“Arthur had the whole thing figured out, “Elliott shook his head in remembrance. “ He was quite a woodsman. It was his love of the woodlands that led to on of Ranger Arthur Woody’s most lasting legacies. He is credited with reestablishing whitetail deer in the mountains of north Georgia.

    It was an Idea Woody had harbored and for which he had planned from very early in his Career. At the age of 10, in 1895, he had accompanied his father on a hunt when the elder Woody had killed a whitetail buck in nearby Fannin County. That was generally credited with being the last native deer killed in the north Georgia mountains. The species had literally been wiped out by local hunters desperately taking any opportunity to put food on their tables during the harsh existence of the late 19th and early 20th centuries.

    For years thereafter, Woody told acquaintances that he felt a personal responsibility for trying to bring deer back to the mountains since his family had played a part in removing the beautiful creatures. It wouldn’t be long before he would put those thoughts into action.

    In 1927, Woody used his own funds to purchase five whitetail fawns from the Pisgah Game Reserve in North Carolina. The young deer, which he named Bessie, Billy, Bunnie Girl, Nancy and Nimble, were raised near Woody’s home in Suches and eventually released to the wild. Later, he bought and released still more deer as the herd expanded, the Kingfish kept a close eye on this “pets.” Any of the neighbors suspected of having poached on of the deer for the dinner table would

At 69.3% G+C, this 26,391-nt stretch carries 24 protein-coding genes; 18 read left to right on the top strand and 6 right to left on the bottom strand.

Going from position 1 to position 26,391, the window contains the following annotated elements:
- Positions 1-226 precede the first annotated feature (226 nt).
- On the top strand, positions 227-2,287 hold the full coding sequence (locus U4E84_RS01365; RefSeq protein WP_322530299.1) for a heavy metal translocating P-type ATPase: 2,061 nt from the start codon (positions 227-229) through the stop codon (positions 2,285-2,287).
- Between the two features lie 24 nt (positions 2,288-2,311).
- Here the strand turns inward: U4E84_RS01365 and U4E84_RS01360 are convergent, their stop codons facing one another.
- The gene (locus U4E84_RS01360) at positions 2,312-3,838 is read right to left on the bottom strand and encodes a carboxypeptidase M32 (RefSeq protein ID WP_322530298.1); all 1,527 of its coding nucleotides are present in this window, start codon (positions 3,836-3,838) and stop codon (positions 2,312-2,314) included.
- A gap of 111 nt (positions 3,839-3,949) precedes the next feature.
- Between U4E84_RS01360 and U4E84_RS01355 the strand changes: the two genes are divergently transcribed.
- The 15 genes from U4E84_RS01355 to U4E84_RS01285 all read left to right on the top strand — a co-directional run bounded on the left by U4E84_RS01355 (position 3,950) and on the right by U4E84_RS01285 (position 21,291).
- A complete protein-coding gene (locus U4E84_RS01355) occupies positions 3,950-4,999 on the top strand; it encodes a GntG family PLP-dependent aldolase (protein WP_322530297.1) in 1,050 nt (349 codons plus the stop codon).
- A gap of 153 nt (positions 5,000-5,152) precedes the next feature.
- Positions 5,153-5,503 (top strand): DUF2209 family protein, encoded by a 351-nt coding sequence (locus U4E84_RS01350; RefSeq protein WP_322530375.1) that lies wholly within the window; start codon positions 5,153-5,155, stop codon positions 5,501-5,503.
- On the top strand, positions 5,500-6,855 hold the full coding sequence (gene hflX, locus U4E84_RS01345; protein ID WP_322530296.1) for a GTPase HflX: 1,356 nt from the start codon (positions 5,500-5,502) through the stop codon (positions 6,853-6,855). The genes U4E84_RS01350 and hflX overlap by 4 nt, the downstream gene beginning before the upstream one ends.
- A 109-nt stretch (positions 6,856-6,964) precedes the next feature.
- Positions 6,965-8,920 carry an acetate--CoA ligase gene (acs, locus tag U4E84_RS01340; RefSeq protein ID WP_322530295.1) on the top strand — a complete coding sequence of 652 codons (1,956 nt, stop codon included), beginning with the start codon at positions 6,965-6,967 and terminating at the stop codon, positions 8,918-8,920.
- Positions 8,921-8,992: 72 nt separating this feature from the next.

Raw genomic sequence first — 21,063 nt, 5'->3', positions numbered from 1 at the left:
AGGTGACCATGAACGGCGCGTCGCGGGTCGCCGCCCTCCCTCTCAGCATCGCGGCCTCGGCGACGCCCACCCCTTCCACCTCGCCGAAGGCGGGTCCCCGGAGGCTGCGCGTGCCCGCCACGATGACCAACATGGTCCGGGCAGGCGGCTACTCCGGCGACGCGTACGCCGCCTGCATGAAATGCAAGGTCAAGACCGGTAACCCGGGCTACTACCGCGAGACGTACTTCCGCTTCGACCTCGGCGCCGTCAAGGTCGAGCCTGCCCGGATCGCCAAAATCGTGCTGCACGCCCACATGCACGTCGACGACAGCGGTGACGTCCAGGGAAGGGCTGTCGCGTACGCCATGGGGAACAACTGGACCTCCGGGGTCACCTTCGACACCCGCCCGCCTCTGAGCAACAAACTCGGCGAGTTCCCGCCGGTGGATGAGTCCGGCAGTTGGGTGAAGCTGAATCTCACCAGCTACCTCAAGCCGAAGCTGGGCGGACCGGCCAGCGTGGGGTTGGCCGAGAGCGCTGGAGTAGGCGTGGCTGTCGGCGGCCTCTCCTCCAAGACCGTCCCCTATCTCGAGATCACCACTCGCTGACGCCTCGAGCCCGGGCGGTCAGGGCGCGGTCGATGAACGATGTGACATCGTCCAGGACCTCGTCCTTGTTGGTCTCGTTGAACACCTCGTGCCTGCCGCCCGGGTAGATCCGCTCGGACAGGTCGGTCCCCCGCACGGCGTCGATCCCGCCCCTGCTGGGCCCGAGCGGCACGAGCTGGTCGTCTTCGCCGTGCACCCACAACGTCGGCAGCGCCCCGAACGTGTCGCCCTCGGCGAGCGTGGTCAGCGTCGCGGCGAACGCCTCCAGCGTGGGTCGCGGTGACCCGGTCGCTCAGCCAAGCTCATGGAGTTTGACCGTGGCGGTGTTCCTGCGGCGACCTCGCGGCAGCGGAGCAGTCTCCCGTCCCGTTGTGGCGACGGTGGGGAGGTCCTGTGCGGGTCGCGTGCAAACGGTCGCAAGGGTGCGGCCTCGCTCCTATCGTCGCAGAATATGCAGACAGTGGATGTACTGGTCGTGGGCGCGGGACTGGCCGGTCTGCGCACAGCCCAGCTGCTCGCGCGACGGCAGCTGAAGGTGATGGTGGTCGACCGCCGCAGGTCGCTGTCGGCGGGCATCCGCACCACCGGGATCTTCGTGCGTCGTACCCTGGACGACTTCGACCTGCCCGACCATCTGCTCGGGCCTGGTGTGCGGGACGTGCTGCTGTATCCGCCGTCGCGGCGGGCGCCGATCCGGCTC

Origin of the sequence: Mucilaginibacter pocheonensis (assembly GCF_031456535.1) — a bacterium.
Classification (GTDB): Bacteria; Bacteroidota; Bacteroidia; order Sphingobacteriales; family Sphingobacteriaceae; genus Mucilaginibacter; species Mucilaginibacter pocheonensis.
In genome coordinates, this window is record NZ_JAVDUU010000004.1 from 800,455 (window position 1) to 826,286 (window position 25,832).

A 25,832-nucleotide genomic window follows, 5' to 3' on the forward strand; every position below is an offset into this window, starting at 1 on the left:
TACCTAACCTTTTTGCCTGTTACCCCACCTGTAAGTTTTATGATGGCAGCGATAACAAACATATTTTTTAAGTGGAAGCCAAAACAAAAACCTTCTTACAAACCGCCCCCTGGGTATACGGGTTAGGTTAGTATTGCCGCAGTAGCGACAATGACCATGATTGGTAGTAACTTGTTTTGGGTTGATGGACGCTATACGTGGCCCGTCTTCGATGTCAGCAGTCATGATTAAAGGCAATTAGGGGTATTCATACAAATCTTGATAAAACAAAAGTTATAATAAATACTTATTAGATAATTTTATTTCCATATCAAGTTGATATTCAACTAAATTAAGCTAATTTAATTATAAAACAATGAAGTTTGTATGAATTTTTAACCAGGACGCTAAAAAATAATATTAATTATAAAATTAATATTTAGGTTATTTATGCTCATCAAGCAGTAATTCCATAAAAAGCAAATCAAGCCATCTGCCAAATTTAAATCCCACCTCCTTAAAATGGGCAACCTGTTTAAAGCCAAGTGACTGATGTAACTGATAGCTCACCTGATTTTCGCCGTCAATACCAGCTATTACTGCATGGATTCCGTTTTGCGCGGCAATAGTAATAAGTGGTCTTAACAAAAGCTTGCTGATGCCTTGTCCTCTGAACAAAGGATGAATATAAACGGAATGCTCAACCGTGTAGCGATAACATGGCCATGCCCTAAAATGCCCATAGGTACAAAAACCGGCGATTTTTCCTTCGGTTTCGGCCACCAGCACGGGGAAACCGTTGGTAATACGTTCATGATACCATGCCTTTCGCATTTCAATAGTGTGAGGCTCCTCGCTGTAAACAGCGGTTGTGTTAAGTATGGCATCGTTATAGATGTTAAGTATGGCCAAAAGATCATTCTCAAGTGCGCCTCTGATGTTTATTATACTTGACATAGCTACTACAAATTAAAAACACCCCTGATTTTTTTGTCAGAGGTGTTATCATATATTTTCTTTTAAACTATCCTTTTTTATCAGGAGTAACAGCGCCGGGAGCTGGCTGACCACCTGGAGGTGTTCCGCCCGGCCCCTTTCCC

quickly find himself visited by the sheriff’s deputies armed with foreclosure papers, courtesy of Ranger Woody, so very little poaching occurred in Woody’s district.

    By the late 1930’s there were seeral hundred deer roaming the refuge and by 1940, the first legal deer hunts in the north Georgia mountains in more than half a century were conducted. The area has enjoyed a thriving deer population ever since. “Old Arthur was on of the biggest characters,” Elliott explained with a grin. “He was always able to put his finger right on the heart of anything.” Woody’s benevolence extended far beyond forest management too. He helped finance the building of the Mt. Lebanon Church. He donated the land for Woody Gap School, furnished most of the stone and lumber used in the school’s construction, and worked diligently to improve the poor roads into and out of his community.

    Yet another Woody story maintains the ranger asked the U. S. Department of Transportation to build a road from Suches to Stone Pile Gap so the Suches residents could get to Dahlonega to do business and obtain basic necessities of life. He was abruptly informed the department did not construct new roads, but only improved existing roads. Undaunted, Woody reportedly rounded up scrapers, mules and men to clear a rough trail through the woods, then re-contacted the federal DOT stating, I have my road. Now you come and improve it.”